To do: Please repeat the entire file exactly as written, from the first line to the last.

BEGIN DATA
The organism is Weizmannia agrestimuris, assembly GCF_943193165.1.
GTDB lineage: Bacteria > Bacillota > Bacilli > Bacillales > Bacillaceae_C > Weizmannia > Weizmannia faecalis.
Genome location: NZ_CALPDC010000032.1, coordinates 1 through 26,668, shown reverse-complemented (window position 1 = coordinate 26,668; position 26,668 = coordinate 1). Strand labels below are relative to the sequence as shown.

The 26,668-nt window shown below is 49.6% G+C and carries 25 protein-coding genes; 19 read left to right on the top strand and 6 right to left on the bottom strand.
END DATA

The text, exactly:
The organism is Weizmannia agrestimuris, assembly GCF_943193165.1.
GTDB lineage: Bacteria > Bacillota > Bacilli > Bacillales > Bacillaceae_C > Weizmannia > Weizmannia faecalis.
Genome location: NZ_CALPDC010000032.1, coordinates 1 through 26,668, shown reverse-complemented (window position 1 = coordinate 26,668; position 26,668 = coordinate 1). Strand labels below are relative to the sequence as shown.

The 26,668-nt window shown below is 49.6% G+C and carries 25 protein-coding genes; 19 read left to right on the top strand and 6 right to left on the bottom strand.